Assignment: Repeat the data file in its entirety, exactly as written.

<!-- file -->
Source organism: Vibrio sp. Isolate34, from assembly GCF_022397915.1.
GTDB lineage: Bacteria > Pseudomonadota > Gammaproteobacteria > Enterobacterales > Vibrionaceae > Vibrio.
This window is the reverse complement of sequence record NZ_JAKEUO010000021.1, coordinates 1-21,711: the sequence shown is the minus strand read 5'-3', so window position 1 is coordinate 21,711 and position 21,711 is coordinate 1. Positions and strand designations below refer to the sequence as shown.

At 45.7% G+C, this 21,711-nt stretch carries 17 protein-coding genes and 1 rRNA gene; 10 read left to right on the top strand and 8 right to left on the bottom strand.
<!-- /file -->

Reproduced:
Source organism: Vibrio sp. Isolate34, from assembly GCF_022397915.1.
GTDB lineage: Bacteria > Pseudomonadota > Gammaproteobacteria > Enterobacterales > Vibrionaceae > Vibrio.
This window is the reverse complement of sequence record NZ_JAKEUO010000021.1, coordinates 1-21,711: the sequence shown is the minus strand read 5'-3', so window position 1 is coordinate 21,711 and position 21,711 is coordinate 1. Positions and strand designations below refer to the sequence as shown.

At 45.7% G+C, this 21,711-nt stretch carries 17 protein-coding genes and 1 rRNA gene; 10 read left to right on the top strand and 8 right to left on the bottom strand.